Some people have the uncanny ability to understand something the first time they ever see it and retain it. Others have to go through a series of repetitious cycles in order to get something engrained into their mind. There are people that can teach themselves anything, while others might need to be handheld a few times to learn something. There is no right nor wrong or better or worse in this case. As a team, there should be a focus on wanting to share knowledge habits. If we all teach each other something it not only makes for a stronger team, but it also gives the individuals doing the handholding experience in mentoring and teaching, which can be a valuable quality when bringing new engineers to the team. Always remember that no matter how intelligent you or others are, we all have our own pace and different ways we learn things, and we have to respect and acknowledge that.
Where I Lie
How much I work I do varies quite a bit. Sometimes I give my 8 hours and I am off to my personal life, and sometimes I see the need for me to work 10 plus hours to finish something. The majority of the time I am a 15 pieces of flare, bare minimum kind of guy, mostly because I value my live and sanity.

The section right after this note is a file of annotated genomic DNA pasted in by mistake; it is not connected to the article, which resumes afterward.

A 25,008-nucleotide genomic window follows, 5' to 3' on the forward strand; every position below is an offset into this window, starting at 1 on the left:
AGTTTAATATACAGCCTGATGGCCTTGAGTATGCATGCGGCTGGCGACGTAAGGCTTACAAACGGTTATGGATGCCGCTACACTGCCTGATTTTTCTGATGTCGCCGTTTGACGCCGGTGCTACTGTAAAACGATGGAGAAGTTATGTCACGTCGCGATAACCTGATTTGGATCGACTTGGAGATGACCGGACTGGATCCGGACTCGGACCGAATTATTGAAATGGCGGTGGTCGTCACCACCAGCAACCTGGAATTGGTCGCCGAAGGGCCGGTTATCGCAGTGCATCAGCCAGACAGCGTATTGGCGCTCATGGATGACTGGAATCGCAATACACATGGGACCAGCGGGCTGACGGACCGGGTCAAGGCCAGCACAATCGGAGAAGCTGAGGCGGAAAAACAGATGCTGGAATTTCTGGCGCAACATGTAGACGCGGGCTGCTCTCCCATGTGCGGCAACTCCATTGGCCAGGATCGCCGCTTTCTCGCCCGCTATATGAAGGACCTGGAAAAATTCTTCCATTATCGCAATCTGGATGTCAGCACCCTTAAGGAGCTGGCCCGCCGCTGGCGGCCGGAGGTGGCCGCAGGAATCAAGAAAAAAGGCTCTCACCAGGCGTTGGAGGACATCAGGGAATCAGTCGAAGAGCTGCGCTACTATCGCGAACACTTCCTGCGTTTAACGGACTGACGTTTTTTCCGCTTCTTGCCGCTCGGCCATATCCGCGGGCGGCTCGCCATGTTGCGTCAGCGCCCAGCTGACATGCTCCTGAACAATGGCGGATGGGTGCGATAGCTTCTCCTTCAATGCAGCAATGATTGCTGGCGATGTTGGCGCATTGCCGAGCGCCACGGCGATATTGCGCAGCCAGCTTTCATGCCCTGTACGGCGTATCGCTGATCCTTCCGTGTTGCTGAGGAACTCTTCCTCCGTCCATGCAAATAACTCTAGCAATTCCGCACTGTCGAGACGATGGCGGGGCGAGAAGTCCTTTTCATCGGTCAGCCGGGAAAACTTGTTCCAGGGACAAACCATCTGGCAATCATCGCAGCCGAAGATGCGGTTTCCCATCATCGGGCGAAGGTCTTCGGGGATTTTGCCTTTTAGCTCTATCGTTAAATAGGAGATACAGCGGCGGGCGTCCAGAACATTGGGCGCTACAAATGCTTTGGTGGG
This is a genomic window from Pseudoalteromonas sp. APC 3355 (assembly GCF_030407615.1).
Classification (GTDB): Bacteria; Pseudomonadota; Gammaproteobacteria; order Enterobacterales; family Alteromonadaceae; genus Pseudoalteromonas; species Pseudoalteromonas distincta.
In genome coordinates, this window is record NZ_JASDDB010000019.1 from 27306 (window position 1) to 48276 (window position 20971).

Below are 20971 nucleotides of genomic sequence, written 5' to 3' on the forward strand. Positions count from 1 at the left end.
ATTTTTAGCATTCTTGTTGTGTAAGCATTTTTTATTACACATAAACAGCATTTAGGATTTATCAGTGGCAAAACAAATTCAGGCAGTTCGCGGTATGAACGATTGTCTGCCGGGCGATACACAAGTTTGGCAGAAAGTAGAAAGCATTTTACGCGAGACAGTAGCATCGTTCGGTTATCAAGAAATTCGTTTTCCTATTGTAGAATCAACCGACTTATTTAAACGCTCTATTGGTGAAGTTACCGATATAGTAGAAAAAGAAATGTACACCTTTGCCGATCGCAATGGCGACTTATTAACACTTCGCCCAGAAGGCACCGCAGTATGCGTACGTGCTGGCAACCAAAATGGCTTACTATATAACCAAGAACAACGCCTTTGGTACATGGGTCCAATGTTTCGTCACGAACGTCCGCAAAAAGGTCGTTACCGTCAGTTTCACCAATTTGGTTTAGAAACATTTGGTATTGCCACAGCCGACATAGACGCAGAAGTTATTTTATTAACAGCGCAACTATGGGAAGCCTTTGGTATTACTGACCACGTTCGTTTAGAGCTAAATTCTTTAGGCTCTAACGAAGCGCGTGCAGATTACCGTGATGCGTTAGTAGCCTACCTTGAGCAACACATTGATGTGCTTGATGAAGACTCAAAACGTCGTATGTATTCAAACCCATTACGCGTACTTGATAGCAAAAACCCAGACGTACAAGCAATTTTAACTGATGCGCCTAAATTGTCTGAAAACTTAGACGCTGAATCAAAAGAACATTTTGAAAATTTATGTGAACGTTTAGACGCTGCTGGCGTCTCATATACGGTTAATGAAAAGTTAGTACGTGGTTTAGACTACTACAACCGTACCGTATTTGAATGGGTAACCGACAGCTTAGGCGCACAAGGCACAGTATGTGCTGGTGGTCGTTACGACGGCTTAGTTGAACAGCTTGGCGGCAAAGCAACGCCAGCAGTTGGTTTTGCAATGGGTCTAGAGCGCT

I typically do not program outside of work because I have too many hobbies. I have enough hobbies that I could probably lose a few of them, but as it turns out, I am more addicted to old rusty cars and working on my house than clacking the keyboard in my free time.
What I know also varies. I do not consider myself a pro anywhere. I am a clear sufferer of Imposter Syndrome, and think that I live in mediocrity while programming. Sometimes I surprise people here and there, but I don't feel that I am better in any one place than another. I do however have the open personality that I love talking to others and sharing my knowledge and experience. I think that is one of the main traits lacking in engineering. If you can make someone else great with your experiences, not only is it rewarding, but you make the team and people that you work with better in the end.
My brain speed varies based on coffee level in my system, complexity of what I am looking at, and overall experience with what I am dealing with. Sometimes I get frustrated when I do not understand something and I give up entirely too quickly, and sometimes I understand something in a snap. On a team, I think that most people will not understand anything and everything that comes across their desk, but if they're on a team that values its members, there should always be someone there to guide them and lift their brain speed in that area.
In the end it's all about being corny and the "sharing is caring" mentality. Engineers sometimes need to be more focused on the positives about the career that they are in and how they get to work on interesting things with talented people rather than dwelling on the negative aspects of their coworker's traits. Let’s all strive to be the good samaritan on the side of the road rather than the person that is judgmental and brings out the insecurities in others.